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Work Condition Questions

When working outside of the home, employees deal with many types of work environments and conditions. Many work conditions include unsafe work conditions, hazardous work conditions, and hostile work conditions. Read below where Experts have answered the top commonly asked questions relating to unsafe work conditions.

If an employees work condition and job duties have changed which resulted them in needed time off but was denied for time off and they took it off anyway, the employer is now giving them the choice of termination or quitting, which would be best to receive unemployment benefits?

In order to receive unemployment benefits, the employee would need to be terminated. If the employee just quits their job, they will need to show that they had good cause to quit and that reduces their chance of receiving the benefits. In this case, the employee can state that the work conditions have changed significantly since they have started and they could not work under these conditions, so they had no choice but to quit. By doing this, it can be considered a good cause to leave the employment.

If an employee quits because of unsafe work conditions (stove catching on fire and employer has done nothing about it) can they be denied for unemployment benefits?

In many cases if an employee has quit their job they will not be entitled to unemployment, unless it is for good cause. A good cause would be considered an unsafe work environment. The employee would need to prove that the working conditions were unsafe with documentation stating that the fire happened because of a malfunction with the stove, and the employer has taken no actions to repair it. If an employee feels they are working in unsafe work conditions, they need to report this immediately.

Can an employee receive unemployment benefits if they voluntary quit their job because their work conditions were unbearable?

The employee can receive unemployment benefits when they quit only if they had a “good cause” to leave their employment. Such as an employee who wanted to keep their job would be forced to quit, like an employer changing the employees work schedule to hours they cannot commit to because of childcare or an employer requesting the employee do something that is illegal. These are examples of what can be considered “good cause”.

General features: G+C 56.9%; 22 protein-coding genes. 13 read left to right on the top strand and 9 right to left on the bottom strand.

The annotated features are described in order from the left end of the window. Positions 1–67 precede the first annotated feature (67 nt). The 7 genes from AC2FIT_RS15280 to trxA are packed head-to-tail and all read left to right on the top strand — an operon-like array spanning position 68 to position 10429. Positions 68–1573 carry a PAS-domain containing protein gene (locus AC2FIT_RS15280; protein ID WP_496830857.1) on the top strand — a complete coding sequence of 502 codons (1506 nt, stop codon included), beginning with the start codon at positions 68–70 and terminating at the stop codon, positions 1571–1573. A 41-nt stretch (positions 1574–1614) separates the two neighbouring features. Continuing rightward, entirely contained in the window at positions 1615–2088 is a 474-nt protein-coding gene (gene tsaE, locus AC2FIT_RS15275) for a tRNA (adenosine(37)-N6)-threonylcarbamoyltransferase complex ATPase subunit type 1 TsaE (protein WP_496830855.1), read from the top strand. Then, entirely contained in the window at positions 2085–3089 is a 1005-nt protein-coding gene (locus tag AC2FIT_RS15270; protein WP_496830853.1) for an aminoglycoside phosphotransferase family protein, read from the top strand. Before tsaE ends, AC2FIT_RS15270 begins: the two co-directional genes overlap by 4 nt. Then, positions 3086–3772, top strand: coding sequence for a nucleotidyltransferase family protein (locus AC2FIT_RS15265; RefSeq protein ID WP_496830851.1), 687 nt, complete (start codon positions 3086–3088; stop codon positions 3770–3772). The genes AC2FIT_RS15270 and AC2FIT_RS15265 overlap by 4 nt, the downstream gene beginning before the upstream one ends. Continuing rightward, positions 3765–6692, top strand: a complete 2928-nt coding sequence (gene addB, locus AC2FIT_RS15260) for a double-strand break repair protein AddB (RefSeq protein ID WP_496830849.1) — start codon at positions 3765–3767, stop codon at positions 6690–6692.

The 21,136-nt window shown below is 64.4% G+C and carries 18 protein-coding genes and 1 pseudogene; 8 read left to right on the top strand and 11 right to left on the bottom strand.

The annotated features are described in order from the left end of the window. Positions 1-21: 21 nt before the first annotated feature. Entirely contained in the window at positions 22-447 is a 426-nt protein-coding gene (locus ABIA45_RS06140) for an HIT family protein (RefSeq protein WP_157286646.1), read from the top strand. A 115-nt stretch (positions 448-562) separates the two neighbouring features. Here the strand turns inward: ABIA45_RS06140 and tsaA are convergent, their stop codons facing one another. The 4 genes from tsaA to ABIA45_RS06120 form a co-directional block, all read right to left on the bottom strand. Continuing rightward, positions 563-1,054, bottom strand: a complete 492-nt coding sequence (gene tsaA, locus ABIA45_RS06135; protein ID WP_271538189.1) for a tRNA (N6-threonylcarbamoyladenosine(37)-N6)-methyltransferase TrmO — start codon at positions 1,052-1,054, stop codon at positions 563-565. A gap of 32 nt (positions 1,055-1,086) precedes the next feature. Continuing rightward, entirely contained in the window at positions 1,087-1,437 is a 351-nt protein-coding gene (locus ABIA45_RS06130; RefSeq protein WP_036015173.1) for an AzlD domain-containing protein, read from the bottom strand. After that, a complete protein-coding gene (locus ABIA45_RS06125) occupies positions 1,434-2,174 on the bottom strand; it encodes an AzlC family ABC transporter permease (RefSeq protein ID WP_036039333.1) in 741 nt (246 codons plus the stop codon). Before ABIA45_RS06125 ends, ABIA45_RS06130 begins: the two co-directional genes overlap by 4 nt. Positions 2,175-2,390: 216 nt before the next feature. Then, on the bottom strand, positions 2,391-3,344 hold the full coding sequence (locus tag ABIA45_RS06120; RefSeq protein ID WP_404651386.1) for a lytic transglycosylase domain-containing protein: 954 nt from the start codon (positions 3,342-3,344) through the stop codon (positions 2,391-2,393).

If an employee has diagnosed with Post Traumatic Stress Disorder (PTSD) which has aggravated their work conditions, and have co-workers with the same work conditions who do not have PTSD, does the employee have recourse under the Americans with Disabilities Act (ADA) ?

According to the new Americans with Disabilities Act guidelines, it is likely that Post Traumatic Stress Disorder would be considered under the ADA, so their doctor would need to document how this permanently impairs a major life function and then suggest many reasonable accommodations to the employer. If the employer refuses, and terminates the employee, the employee will need to file a complaint to the commission on human/civil rights and the Equal Employment Opportunity Commission for discrimination and then they will need to investigate to decide if the employee has the right to sue.

What can an employee do if their supervisor is hostile and has made them feel intimidated and also talking about the employees work with others?

In many employments supervisors act unprofessional and show frustration towards employees and even terminate an employee who is at-will for no reason at all. If these actions are directed towards discrimination based upon race, gender, disability etc., the employee can file a claim against their supervisor on discrimination. Also, if the supervisor makes false statements about an employee to others or if the false statements damage the employee, the employee may also sue the supervisor and/or the company for defamation.

Everyday employees are facing many different work conditions. In some cases these work conditions are either unfair or unsafe, and there are laws that protect employees from these sorts of work conditions. Contact an Expert to gain insight and legal answers on the laws of work conditions.

Ask an Employment Lawyer

Tina
Tina, Lawyer
Category: General
Satisfied Customers: 8108
Experience:  JD, BBA, recognized by ABA for excellence.
4460311
Type Your Employment Law Question Here...
characters left:
2 Employment Lawyers are Online Now

How JustAnswer Works:

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    Experts are full of valuable knowledge and are ready to help with any question. Credentials confirmed by a Fortune 500 verification firm.
  • Get a Professional Answer
    Via email, text message, or notification as you wait on our site.
    Ask follow up questions if you need to.
  • 100% Satisfaction Guarantee
    Rate the answer you receive.

Employment Lawyers are online & ready to help you now

Tina
Lawyer
Satisfied Customers: 7759
JD, BBA, recognized by ABA for excellence.
Marsha411JD
Lawyer
Satisfied Customers: 10539
Licensed Attorney with 27 yrs. exp in Employment Law
Infolawyer
Lawyer
Satisfied Customers: 9785
Licensed attorney helping employers and employees.

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